Securing SOAP/XML
You can address SOAP/XML security concerns three ways. First, if your use of SOAP/XML is light and limited to a stable set of partners, you might be able to get by with a classic firewall. However, the vendor must enhance the firewall so that it can at least recognize SOAP within HTTP and other protocols. You can then enable SOAP and XML content between your organization and its trusted business partners and block everything else.

Vendors of traditional firewalls are starting to recognize their products' shortcomings with regard to SOAP and XML. For example, about a year ago, Check Point Software Technologies announced support for SOAP/XML security in its FireWall-1 product. A longtime heavyweight in the classic firewall market, FireWall-1 can now recognize SOAP messages and XML content and block SOAP messages based on criteria such as source and destination. FireWall-1 lets you enable access on a Web-service—by—Web-service basis and can validate XML content against a schema that you specify, helping FireWall-1 trap suspicious SOAP messages and potential DoS attacks before they reach your Web service.

A second option for SOAP/XML firewalls is to build your own. Although probably not an appealing alternative for most organizations, building your own firewall is possible, and tools exist to help you do the job. For example, Microsoft Internet Security and Acceleration (ISA) Server 2000 lets you write Internet Server API (ISAPI) filters on an ISA server, and Microsoft provides a model ISAPI filter for validating SOAP/XML messages while they're at the ISA server. (To learn more about Microsoft's model ISAPI filter, go to http://www.microsoft.com/isaserver and select Ensuring trusted Web services.)

The third, and usually best, option is an application-level firewall that operates behind your classic firewall to validate only SOAP/XML traffic. Similar to a proxy, this type of product receives the Web service message as though the application-level firewall were actually the Web service. These products inspect the message; authenticate the person, program, or organization that sent it; then verify that the sender is authorized to the Web service and the requested operation. Authentication can use a simple username and password, a certificate, or a federated system that uses Security Assertion Markup Language (SAML).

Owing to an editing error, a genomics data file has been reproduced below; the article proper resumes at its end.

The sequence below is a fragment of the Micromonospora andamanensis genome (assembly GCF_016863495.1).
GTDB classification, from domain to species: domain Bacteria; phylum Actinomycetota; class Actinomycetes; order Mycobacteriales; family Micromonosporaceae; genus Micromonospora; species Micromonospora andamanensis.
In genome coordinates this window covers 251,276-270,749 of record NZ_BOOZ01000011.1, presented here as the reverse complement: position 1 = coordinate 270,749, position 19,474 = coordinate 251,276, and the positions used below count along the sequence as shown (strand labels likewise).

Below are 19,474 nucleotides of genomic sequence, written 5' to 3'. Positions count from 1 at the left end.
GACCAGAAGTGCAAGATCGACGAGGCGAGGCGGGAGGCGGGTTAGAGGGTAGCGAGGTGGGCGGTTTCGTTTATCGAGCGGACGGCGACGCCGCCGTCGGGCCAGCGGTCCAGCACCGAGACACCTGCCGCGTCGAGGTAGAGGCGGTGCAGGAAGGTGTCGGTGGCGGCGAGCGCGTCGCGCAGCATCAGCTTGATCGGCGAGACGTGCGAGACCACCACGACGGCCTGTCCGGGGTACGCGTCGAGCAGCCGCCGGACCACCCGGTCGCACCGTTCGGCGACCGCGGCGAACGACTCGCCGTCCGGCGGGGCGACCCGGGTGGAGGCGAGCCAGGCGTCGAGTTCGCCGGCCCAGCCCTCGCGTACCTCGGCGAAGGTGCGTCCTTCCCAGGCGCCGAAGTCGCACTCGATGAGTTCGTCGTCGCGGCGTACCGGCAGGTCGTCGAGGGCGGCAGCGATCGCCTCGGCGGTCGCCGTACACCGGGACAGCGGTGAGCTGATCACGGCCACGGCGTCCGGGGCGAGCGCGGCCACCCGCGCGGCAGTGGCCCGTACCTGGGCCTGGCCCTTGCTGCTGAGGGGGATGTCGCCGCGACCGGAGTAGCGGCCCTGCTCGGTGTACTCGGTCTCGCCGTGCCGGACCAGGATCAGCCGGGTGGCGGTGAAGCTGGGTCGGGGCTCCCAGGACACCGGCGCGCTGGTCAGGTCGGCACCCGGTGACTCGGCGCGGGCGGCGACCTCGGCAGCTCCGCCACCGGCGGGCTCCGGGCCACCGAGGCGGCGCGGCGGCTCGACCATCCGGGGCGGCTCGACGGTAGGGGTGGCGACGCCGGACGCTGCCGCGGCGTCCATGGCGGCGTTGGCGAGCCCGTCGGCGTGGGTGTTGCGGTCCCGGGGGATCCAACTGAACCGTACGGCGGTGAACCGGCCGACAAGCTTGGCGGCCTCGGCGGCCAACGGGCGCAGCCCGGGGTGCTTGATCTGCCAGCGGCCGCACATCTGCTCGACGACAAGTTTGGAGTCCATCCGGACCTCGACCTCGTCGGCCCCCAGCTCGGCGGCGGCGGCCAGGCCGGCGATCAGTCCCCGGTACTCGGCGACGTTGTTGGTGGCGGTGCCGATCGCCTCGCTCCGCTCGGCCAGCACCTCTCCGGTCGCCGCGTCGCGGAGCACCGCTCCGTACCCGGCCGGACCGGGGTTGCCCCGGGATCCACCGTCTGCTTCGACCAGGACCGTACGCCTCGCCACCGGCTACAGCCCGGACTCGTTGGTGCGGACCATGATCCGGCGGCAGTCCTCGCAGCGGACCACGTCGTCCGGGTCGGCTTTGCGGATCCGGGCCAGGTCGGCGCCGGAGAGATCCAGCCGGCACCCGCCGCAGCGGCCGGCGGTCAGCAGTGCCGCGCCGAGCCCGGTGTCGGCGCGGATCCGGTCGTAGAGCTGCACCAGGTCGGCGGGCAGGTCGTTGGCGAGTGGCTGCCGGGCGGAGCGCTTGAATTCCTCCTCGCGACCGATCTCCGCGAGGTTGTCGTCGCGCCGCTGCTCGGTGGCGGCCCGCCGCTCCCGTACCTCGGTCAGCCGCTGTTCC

An application-level firewall can authenticate credentials against sources such as a Lightweight Directory Access Protocol (LDAP) directory (e.g., Active Directory—AD) or a Remote Authentication Dial-In User Service (RADIUS) server. Then, the firewall checks the requested Web service and operation and the data elements (i.e., parameters) within the message to make sure the request is valid and authorized for the user. Either before or after authentication, depending on the product, the firewall weeds out malformed messages and DoS attacks by ensuring that the request's format complies with the corresponding schema. The firewall forwards messages that pass these checks to the appropriate Web service.

Most SOAP/XML firewalls also provide some type of audit functionality and logging so that you can monitor what's happening with your Web services. Because encryption and XML parsing are CPU-intensive, this more complex proxy architecture is important to implementing SOAP/XML firewalls in high-security and high-volume Web service scenarios. Because SOAP/XML supports security at the transport level, a SOAP/XML firewall can use Secure Sockets Layer (SSL) and Transport Layer Security (TLS) to encrypt the entire HTTP-based message stream.

But sometimes you need to be able to encrypt or digitally sign portions of an XML document—to facilitate multiparty transactions, for example. The XML Encryption and XML Signature security standards meet these intradocument cryptography needs. Because a SOAP/XML firewall functions as a proxy Web service, all authentication, encryption, and decryption take place at the firewall, letting you centrally and consistently control authentication, encryption, and policy checks even if Web services are scattered on servers throughout your network. Another advantage is that, because only decrypted traffic can be inspected, encrypted content is decrypted at the firewall and compared against the firewall's policy.